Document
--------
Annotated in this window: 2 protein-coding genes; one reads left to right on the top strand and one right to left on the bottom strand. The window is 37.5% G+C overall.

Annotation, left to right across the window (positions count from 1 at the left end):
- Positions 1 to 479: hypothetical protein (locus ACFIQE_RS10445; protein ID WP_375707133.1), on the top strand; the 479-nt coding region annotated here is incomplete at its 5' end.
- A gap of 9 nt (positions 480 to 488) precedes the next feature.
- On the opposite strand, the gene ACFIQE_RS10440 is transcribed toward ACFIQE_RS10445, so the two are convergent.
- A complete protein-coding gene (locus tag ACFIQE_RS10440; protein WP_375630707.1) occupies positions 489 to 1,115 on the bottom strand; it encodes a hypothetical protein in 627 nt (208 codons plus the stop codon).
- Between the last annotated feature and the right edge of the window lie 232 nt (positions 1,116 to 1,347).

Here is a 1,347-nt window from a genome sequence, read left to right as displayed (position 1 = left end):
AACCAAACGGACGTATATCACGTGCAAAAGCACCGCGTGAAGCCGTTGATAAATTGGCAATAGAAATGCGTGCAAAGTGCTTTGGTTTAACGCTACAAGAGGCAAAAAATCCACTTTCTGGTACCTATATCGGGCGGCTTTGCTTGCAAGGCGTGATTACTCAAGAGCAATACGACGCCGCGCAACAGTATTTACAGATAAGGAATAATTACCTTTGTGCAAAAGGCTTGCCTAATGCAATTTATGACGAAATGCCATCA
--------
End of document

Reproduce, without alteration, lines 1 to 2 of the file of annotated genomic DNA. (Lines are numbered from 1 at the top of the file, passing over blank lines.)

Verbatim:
Annotated in this window: 2 protein-coding genes; one reads left to right on the top strand and one right to left on the bottom strand. The window is 37.5% G+C overall.

Annotation, left to right across the window (positions count from 1 at the left end):